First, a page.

I want to be as anonymous as possible online without anyone being able to connect me to my online activity. Assume that the people trying to track me have lots of resources and can even use the legal system against me. In essence, assume the United States Government is trying to track me.

I know Tor and VPNs provide anonyminity. Will the combination of these protect me? Would someone be able to find my VPN from Tor, and then from the VPN find me? Or am I actually secure? Can I remain anonymous from the government of the United States of America?

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    When you use a VPN your VPN provider knows your 'real' IP address. Apart from that the anonymity depends largely on your actions. E.g. if you go to google.com and log in with your google account during your 'anonymous' session, then at least Google will know who you are and can track some of your actions. Also if you use a browser that can be fingerprinted then it will be possible to profile you in some way. If you are unlucky enough to use a compromised Tor exit node, then the additional VPN will give you some extra protection (e.g. noone can see your IP address). Jun 20, 2019 at 1:32
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    The short answer is going to be that there's no such thing as 100% security. There's always going to be a chink in your armor. Even if this layer is secure, you always leave traces of your activity that can potentially tied back to you. Jun 20, 2019 at 15:08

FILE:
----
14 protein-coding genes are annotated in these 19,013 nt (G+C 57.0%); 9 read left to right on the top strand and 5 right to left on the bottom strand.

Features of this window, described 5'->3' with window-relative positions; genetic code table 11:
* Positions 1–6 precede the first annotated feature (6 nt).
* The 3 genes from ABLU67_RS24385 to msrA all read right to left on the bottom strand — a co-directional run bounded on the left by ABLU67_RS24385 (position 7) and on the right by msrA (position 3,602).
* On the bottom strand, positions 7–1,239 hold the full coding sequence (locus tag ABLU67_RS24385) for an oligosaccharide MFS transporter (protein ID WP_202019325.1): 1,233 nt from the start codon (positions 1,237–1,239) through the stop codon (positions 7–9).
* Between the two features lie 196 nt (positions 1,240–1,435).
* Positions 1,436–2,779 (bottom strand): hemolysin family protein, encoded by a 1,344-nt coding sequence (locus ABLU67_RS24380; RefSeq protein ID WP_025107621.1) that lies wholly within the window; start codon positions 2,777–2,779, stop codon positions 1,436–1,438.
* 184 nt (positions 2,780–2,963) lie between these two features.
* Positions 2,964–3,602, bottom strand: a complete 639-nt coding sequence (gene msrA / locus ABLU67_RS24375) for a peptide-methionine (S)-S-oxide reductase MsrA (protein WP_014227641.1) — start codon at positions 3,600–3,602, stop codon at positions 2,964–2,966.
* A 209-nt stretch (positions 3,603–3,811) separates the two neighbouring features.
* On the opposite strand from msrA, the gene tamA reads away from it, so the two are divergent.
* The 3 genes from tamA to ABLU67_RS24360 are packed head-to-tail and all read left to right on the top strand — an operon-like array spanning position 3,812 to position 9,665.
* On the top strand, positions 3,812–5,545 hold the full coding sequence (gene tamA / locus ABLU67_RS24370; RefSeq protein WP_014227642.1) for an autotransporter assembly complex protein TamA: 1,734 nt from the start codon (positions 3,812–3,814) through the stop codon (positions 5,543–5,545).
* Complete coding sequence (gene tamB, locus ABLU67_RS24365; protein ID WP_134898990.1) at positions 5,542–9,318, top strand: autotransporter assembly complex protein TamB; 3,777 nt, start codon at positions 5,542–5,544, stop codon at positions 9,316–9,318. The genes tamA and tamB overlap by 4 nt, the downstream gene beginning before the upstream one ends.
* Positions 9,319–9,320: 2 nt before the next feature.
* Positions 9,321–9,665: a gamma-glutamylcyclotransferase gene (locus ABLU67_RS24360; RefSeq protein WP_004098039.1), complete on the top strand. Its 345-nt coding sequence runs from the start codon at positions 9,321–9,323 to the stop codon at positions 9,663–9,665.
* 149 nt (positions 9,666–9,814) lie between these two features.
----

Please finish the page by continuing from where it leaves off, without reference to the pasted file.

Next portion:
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    There's no such thing as total security.
    – Tobi Nary
    Jun 27, 2019 at 7:06
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    Snake, I've edited your question fairly heavily. As you may have gathered from comments there is no such thing as 100% security. My goal with my edit is to still get your question answered, while avoiding the kind of assumptions that will make it hard to get food answers. If you don't like my edit you can revert it. Aug 25, 2019 at 22:21
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    The way that you combine Tor and a VPN heavily impact how likely it is for a nation state attacker to be able to identify you. Also, the particulars of the VPn, and your online browsing habits too. Aug 27, 2019 at 19:23

4 Answers 4


This is a long explanation, for a TL:DR, read my first answer here.